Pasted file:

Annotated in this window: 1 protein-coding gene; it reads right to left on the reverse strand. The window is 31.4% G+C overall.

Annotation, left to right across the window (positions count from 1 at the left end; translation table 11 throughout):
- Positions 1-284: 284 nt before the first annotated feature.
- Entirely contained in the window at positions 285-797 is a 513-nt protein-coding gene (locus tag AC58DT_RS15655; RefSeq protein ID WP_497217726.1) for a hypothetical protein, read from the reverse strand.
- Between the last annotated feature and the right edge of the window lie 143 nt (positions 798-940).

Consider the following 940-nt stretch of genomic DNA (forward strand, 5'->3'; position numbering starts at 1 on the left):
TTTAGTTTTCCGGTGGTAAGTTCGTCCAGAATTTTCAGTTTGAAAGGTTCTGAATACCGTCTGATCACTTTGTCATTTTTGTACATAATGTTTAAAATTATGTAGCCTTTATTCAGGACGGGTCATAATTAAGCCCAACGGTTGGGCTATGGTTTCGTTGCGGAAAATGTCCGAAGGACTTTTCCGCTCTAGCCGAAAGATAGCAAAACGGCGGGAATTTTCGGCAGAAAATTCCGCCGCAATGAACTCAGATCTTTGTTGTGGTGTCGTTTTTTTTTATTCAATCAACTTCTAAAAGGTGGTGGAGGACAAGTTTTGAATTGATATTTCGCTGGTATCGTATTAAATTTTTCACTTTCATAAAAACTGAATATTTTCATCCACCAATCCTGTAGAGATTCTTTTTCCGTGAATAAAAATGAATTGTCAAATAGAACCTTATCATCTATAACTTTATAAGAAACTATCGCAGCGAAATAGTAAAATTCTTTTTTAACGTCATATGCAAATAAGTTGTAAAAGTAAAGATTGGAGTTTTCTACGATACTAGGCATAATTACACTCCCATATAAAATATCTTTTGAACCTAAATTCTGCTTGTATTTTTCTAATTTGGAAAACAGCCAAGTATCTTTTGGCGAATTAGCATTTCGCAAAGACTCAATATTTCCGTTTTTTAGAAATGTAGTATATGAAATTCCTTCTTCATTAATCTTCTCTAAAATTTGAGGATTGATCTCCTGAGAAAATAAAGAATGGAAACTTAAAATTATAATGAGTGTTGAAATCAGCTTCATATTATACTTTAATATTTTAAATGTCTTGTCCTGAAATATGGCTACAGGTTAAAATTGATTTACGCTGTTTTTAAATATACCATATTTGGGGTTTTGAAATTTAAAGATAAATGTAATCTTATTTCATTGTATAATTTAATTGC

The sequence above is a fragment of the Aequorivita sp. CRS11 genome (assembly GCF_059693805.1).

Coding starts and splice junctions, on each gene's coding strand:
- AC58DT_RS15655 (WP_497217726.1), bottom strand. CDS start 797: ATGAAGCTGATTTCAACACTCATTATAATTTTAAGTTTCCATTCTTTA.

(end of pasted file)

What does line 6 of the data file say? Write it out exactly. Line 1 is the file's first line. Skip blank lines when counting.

Consider the following 940-nt stretch of genomic DNA (forward strand, 5'->3'; position numbering starts at 1 on the left):